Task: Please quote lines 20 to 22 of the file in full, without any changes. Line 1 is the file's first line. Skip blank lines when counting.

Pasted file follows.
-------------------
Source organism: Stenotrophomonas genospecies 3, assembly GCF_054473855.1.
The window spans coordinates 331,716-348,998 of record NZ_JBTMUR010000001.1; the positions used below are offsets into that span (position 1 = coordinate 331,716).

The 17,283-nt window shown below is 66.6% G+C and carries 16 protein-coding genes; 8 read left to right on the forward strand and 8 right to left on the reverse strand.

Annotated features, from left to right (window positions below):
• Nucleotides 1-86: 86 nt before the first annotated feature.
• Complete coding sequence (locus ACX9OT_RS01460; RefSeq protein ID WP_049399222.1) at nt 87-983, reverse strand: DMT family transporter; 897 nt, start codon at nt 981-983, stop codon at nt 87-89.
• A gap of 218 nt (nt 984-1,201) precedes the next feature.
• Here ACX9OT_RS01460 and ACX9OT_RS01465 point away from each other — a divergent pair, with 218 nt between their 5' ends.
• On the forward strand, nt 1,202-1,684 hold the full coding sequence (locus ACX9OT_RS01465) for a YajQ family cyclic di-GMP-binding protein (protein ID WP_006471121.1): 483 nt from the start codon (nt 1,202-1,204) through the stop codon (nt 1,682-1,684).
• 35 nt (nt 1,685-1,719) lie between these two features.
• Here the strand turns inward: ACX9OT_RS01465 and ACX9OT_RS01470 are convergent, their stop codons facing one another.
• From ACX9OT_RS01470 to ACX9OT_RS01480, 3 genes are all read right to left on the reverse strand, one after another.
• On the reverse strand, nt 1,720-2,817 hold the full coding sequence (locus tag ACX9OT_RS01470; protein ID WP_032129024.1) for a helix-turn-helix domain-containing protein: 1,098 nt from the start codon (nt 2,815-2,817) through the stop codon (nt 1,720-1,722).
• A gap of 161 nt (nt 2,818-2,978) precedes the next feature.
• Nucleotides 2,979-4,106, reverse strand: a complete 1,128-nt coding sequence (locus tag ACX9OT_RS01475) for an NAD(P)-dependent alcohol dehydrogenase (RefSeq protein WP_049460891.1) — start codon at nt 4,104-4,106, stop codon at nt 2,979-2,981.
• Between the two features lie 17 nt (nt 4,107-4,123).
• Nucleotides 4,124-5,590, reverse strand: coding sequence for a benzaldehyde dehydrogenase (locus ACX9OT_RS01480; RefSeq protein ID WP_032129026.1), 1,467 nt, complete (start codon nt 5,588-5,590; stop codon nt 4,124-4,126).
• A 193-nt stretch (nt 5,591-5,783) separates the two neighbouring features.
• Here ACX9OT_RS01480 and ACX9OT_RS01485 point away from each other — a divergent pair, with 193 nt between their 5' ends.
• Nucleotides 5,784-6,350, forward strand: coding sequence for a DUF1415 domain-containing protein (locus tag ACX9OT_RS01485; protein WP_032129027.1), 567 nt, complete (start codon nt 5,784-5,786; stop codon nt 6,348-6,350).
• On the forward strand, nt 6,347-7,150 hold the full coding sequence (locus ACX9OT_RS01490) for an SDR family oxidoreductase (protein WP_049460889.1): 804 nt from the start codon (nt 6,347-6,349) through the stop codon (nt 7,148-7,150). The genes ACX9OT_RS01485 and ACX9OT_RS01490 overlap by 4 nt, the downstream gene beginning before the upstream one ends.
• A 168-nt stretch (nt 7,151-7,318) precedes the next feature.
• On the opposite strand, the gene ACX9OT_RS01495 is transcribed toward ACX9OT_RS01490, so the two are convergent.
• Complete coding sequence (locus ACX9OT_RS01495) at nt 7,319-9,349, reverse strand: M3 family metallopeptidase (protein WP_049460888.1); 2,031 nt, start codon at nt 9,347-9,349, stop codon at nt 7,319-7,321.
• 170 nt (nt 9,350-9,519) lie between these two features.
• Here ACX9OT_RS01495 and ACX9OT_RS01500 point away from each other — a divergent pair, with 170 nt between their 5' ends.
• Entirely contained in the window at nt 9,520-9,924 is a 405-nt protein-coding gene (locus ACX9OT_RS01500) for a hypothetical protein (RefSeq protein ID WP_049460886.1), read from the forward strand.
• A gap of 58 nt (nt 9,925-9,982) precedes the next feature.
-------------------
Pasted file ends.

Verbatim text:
• Nucleotides 5,784-6,350, forward strand: coding sequence for a DUF1415 domain-containing protein (locus tag ACX9OT_RS01485; protein WP_032129027.1), 567 nt, complete (start codon nt 5,784-5,786; stop codon nt 6,348-6,350).
• On the forward strand, nt 6,347-7,150 hold the full coding sequence (locus ACX9OT_RS01490) for an SDR family oxidoreductase (protein WP_049460889.1): 804 nt from the start codon (nt 6,347-6,349) through the stop codon (nt 7,148-7,150). The genes ACX9OT_RS01485 and ACX9OT_RS01490 overlap by 4 nt, the downstream gene beginning before the upstream one ends.
• A 168-nt stretch (nt 7,151-7,318) precedes the next feature.